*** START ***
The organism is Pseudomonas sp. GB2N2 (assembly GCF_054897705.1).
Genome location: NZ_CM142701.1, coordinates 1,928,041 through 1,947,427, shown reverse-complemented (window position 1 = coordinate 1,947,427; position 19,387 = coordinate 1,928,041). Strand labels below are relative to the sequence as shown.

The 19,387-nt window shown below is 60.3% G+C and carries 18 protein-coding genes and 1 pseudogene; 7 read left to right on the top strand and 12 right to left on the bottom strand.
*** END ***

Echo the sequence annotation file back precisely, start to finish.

The organism is Pseudomonas sp. GB2N2 (assembly GCF_054897705.1).
Genome location: NZ_CM142701.1, coordinates 1,928,041 through 1,947,427, shown reverse-complemented (window position 1 = coordinate 1,947,427; position 19,387 = coordinate 1,928,041). Strand labels below are relative to the sequence as shown.

The 19,387-nt window shown below is 60.3% G+C and carries 18 protein-coding genes and 1 pseudogene; 7 read left to right on the top strand and 12 right to left on the bottom strand.